Today, many investors are asking how they can align their values with their investing activities. ESG investing is a great approach. What exactly is ESG? ESG stands for “Environmental, Social and Governance.” Simply put, ESG investing is a way to invest in companies that are better corporate citizens. These are the companies that are doing their best to make sure they reduce pollution, improve workforce safety, and have good policies in place to reduce operational risk. Investing with ESG in mind used to mean giving up the benefits of diversification in favor of a mutual fund that invests in a small number of companies; however, many advancements in gathering and analyzing data have provided greater insight into corporate activities en masse. With this information, rating providers have been able to identify ESG-related trends starting from the industry and continuing down to the specific company.
How ESG works
ESG rating providers review many aspects of corporate activities, both current and historical, that are relevant to the industry in which the company operates. For example, an oil company will have a greater emphasis on carbon emissions than a bank, whereas a bank would instead have a greater weight on data security. The review includes an analysis as to whether good corporate governance policies and operational risk controls are in place to maximize shareholder rights and limit liability arising from negligence. Further, companies are reviewed for any direct or indirect social controversies due to its activities, such as its line of business, the products it sells, or mishandling of customer information. After each aspect of ESG is analyzed and rated, the company is compared to its peers within the same industry and is given a final score.
How ESG is different
The distinction of ESG versus other methods of combining values with investing is that it seeks out the better corporate citizens without dramatically reducing the investible universe. Let’s take carbon emissions as an example. The S&P 500 is comprised of approximately 5.8% oil companies. If a client wishes to avoid all oil, the investible universe is reduced by 5.8%. Since there are fewer companies to invest in, the smaller investible universe increases the risk that the portfolio may perform differently from benchmarks.
However, what if we could frame the carbon emissions issue differently? From the ESG point-of-view, excluding oil from the portfolio may make the portfolio too different from the benchmark. The ESG investor recognizes that some oil companies are doing a better job keeping their oil rigs safe and reinvesting in research to advance renewable energy. The ESG investor would prefer to choose these types of oil companies and include them in their portfolio.
The potential benefits of ESG versus other methods
Historically, the primary way to create ESG portfolios was to establish broad industry exclusions; however, equipped with ESG scores by rating providers, new funds have been developed that reduce the need to create hard exclusions. The benefit of this is twofold: funds can be constructed to mimic traditional index performance with greater accuracy and the investor does not need to accept considerably more risk to invest in ESG. An additional factor that hindered ESG was that it used to be more expensive than traditional investing; however, low-cost ETFs and mutual funds have been created to track ESG indexes.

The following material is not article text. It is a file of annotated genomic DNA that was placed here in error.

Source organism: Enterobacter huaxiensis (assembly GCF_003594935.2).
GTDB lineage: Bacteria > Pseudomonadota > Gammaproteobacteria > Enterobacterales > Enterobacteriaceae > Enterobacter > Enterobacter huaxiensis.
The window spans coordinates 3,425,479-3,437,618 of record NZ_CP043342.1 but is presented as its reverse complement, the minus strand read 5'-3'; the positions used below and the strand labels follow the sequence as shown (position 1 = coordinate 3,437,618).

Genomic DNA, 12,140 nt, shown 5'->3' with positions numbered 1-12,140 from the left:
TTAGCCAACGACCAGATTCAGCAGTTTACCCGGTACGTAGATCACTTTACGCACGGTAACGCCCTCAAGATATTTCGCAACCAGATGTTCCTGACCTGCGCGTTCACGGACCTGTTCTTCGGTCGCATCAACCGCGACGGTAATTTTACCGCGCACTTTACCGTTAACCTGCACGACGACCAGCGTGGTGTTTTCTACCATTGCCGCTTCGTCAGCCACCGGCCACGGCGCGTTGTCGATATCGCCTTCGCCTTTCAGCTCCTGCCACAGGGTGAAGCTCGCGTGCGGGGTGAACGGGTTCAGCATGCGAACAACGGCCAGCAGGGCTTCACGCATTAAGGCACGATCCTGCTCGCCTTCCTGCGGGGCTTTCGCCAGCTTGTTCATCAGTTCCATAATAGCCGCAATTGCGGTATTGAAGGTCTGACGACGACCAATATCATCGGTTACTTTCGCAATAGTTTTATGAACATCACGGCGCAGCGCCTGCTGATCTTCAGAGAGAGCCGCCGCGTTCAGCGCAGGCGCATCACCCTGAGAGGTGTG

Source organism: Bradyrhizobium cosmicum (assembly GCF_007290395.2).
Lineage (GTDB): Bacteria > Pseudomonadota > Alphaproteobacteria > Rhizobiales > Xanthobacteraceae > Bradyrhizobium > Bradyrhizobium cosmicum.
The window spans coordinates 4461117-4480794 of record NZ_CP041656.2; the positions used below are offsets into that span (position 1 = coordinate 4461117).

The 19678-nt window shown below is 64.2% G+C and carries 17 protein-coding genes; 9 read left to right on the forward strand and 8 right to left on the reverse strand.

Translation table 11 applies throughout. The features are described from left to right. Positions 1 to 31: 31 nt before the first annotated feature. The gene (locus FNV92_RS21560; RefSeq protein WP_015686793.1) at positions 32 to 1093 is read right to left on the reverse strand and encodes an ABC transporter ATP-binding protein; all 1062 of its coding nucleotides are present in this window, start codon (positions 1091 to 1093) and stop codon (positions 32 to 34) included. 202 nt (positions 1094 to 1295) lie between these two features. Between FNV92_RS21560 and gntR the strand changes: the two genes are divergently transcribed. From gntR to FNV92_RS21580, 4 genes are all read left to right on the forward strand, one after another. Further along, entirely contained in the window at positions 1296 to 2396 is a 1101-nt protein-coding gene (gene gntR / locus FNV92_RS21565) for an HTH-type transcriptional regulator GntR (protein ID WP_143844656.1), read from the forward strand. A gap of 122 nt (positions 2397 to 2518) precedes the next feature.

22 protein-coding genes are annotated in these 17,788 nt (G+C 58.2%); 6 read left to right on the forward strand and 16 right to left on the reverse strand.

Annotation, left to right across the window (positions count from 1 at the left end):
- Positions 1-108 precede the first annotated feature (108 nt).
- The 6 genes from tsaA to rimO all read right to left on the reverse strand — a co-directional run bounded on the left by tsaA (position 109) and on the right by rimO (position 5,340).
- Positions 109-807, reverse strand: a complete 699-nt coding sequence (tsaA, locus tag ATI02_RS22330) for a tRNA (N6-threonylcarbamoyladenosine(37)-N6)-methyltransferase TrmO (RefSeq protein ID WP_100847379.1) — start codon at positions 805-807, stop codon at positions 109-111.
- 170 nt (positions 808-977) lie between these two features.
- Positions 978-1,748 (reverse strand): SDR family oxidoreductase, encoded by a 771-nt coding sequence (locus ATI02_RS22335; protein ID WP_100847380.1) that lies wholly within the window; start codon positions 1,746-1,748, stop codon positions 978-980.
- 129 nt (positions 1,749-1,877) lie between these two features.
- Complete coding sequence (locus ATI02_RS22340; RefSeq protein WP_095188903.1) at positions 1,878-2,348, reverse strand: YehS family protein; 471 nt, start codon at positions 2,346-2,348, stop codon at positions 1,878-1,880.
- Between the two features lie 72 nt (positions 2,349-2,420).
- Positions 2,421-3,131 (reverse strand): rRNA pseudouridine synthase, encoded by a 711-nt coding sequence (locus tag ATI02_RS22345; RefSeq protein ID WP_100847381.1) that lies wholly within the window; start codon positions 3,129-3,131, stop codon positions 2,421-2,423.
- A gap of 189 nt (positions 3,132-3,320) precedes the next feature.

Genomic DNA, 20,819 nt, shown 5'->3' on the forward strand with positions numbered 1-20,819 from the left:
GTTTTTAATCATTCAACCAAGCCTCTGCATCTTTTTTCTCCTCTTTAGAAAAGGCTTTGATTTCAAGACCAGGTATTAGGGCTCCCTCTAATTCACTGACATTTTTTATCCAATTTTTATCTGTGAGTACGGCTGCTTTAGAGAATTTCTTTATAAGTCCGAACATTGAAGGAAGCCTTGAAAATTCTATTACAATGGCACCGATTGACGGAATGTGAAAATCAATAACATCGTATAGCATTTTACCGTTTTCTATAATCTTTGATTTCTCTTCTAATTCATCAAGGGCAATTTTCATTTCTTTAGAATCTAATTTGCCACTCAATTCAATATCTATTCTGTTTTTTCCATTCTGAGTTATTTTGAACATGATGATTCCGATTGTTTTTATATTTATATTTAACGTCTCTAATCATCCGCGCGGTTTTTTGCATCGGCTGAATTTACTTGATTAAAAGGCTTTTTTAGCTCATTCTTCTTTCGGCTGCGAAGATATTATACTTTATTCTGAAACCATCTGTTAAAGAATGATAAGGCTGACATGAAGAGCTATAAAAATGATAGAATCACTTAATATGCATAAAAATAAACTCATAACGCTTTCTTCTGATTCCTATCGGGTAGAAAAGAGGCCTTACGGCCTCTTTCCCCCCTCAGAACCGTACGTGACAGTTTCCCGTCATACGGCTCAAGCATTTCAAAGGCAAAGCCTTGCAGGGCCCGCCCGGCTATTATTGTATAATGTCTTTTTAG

How we can help
ESG is a maturing field that no longer bears the burden of broad industry exclusions, dramatically lower diversification, and higher costs that used to accompany the style of investing. Major developments in ESG research have enabled greater coverage and highly detailed reporting, allowing us to create ESG portfolios that are low cost and broadly diversified. We believe that our ESG strategy is well-positioned to accommodate clients that are considering ways to match their values with their investments. We are excited to be able to offer this option and we invite you to reach out to your advisor for more information if you are interested.
Important disclosure information
Please remember that different types of investments involve varying degrees of risk, including the loss of money invested. Past performance may not be indicative of future results. Therefore, it should not be assumed that future performance of any specific investment or investment strategy, including the investments or investment strategies recommended or undertaken by RegentAtlantic Capital, LLC (“RegentAtlantic”) will be profitable.
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This article is not a substitute for personalized advice from RegentAtlantic. This article is current only as of the date on which it was sent. The statements and opinions expressed are, however, subject to change without notice based on market and other conditions and may differ from opinions expressed in other businesses and activities of RegentAtlantic. Descriptions of RegentAtlantic’s process and strategies are based on general practice and we may make exceptions in specific cases.
RegentAtlantic does not provide legal or tax advice. Please consult with a legal and or tax professional of your choosing prior to implementing any of the strategies discussed in this article.